In a 5-2 vote, the City County Building Authority (BA) voted to allow the concealed carry of handguns in the City-County Building effective January 1, 2018. After months of discussions, Chairman Todd Heitschmidt said the decision boiled down to two choices: to look at securing the entire building or to take down the paper signs at the exterior doors that prohibit concealed carry.
BA member and City Commissioner Jon Blanchard said that his concern is to provide a safe workplace. The motion allows for departments seeking to adopt additional security measures to do so.
BA member and City Commissioner Melissa Rose Hodges said State Legislators have given the BA “an unfunded mandate”. Referencing that the State Capitol has stepped up its security, she continued saying “lawmakers have conveniently taken care of this for themselves”.
Both Blanchard and Hodges voted against the motion to allow concealed carry.
Hodges said that she’d completed a “boosted Facebook survey” and had received comments from those who work on the building’s 3rd floor, that has a metal detector and armed security when courts are in session. At least one 3rd floor worker expressed concern that this security is not in place when courts are not in session. Previously, staff have voiced concerns that they might encounter an upset individual or family member in hallways, stairways and on the elevator.
Although BA member and County Commissioner Robert Vidricksen made the motion to take down paper signs that prohibit concealed carry, he said, “Personally, I’d like to see guns leave our society”.
Blanchard said he appreciated Vidricksen’s comments and that there is “no right or wrong”; the BA was “making a decision based on two bad situations”. Vidricksen said, “If someone is dead set on causing a catastrophe, it’s going to happen; that sign isn’t protecting us”. BA member and County Commissioner Mike White said, “Our lawmakers in Topeka gave us this question to deal” with.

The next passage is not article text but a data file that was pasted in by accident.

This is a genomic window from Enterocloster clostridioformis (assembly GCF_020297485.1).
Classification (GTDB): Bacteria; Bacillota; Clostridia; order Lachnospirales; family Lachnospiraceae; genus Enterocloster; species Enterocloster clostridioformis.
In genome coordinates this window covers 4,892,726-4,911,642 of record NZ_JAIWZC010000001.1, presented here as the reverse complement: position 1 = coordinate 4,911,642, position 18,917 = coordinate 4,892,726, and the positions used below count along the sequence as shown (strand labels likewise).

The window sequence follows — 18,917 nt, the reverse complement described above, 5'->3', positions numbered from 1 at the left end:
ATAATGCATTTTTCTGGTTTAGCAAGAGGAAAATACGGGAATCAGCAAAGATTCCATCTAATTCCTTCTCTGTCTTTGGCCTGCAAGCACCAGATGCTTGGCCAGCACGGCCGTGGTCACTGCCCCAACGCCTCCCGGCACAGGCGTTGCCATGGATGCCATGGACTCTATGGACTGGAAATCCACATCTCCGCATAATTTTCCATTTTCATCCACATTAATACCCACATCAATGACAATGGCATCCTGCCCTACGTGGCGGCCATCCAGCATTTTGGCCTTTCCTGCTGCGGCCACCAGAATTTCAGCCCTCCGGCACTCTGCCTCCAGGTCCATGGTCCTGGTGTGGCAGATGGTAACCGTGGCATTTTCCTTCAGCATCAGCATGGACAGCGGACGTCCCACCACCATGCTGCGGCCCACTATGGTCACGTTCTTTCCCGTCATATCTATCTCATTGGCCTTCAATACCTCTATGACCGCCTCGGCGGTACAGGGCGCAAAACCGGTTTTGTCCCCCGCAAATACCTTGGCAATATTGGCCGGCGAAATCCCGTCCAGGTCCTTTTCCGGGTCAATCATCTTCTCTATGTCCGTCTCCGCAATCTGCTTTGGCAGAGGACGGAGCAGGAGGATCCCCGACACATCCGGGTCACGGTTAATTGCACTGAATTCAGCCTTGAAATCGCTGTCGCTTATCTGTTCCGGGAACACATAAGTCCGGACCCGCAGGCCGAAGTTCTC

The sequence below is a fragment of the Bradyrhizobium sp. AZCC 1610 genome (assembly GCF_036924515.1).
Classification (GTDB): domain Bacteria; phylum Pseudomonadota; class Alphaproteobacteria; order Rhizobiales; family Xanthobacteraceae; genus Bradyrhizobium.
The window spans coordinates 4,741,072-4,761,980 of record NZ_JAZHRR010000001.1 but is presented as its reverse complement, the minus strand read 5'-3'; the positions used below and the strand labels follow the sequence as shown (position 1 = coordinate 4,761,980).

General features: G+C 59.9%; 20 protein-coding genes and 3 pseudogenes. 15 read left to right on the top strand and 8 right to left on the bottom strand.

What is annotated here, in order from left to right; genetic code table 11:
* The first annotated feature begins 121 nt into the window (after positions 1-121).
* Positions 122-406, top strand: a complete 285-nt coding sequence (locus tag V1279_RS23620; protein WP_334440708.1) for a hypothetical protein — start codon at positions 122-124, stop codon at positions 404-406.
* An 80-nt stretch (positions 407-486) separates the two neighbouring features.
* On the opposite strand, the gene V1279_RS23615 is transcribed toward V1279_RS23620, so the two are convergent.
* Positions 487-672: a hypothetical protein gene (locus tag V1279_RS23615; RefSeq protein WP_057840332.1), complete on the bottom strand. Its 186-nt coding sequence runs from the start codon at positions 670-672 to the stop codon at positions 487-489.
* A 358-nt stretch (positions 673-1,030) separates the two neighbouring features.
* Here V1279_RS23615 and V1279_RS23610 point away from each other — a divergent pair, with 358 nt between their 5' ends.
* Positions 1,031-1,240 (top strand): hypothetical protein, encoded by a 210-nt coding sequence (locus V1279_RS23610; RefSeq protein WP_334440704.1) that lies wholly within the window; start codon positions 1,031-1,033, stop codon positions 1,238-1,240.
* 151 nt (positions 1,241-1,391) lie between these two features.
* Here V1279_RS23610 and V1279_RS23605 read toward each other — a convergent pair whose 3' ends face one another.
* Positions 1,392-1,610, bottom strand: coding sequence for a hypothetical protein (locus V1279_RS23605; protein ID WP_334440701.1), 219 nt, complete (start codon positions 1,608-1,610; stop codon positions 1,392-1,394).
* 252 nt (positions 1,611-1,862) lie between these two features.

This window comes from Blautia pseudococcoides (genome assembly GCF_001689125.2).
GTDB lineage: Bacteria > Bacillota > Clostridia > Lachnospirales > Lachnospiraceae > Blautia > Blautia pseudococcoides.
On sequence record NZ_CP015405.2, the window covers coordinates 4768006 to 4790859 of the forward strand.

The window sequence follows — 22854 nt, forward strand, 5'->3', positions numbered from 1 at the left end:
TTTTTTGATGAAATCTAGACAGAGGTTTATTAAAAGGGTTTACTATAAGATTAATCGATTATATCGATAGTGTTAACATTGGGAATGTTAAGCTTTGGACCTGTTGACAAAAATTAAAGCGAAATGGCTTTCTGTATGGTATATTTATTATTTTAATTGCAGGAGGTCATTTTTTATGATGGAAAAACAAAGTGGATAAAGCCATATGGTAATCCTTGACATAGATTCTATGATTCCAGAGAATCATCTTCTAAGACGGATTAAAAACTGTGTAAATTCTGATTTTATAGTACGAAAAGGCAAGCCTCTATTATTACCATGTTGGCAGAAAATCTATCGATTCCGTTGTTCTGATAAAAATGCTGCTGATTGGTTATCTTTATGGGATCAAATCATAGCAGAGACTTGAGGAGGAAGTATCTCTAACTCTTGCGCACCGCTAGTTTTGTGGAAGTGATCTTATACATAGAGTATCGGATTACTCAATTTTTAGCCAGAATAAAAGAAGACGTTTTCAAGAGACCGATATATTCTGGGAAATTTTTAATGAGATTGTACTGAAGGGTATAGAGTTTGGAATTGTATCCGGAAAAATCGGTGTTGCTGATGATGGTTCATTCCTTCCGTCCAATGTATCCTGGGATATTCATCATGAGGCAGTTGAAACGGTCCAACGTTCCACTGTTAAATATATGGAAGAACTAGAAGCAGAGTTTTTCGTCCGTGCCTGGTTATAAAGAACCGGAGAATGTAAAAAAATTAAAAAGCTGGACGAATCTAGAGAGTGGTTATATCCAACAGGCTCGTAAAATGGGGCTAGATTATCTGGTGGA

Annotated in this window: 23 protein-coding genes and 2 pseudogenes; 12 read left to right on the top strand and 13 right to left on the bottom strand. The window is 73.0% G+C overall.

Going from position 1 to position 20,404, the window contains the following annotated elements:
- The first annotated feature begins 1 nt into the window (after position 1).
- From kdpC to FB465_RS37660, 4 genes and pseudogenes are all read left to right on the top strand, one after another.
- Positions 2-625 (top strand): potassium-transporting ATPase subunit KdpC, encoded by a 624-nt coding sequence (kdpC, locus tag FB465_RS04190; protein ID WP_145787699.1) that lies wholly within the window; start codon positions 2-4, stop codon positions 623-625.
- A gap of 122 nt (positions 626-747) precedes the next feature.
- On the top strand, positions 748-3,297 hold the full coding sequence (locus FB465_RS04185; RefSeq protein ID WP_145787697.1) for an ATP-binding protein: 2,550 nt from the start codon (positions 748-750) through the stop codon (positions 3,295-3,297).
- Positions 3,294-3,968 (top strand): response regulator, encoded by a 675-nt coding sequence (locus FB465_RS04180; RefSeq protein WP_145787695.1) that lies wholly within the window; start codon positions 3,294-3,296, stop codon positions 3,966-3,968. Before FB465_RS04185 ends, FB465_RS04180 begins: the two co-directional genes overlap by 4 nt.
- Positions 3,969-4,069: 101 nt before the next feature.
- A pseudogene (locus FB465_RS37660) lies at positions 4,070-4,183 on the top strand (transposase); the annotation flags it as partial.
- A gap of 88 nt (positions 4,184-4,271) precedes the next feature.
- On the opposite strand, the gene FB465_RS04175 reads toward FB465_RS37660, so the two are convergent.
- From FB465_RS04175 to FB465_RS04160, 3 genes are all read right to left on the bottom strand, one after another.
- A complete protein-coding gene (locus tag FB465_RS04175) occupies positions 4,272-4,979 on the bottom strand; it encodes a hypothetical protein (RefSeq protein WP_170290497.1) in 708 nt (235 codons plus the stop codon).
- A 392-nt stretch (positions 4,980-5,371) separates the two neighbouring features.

In other matters, the BA chose to make no change in policy 4023-2 that stipulates when the Building Superintendent can make spending decisions on his own, and when he must seek additional approval.
The BA voted to allow the Gypsum Hill Cemetery to purchase a piece of granite, salvaged from the removal of the north bridge from the City County Building. Different pieces have been valued at $200 to $250. Blanchard said another entity might be interested in purchasing granite for a piece honoring Karen Graves. White suggested that the Saline County Road and Bridge property may be able to store the granite, if space is tight for the BA.
Building Superintendent Duane Grace received authorization to get bids to repair some of the east and west steps on the BA grounds and to do additional curb work.
The BA will take up the BA’s 2018 budget at its June meeting. Members requested time to study the 2018 budget request; Grace said it is similar to the 2017 budget.]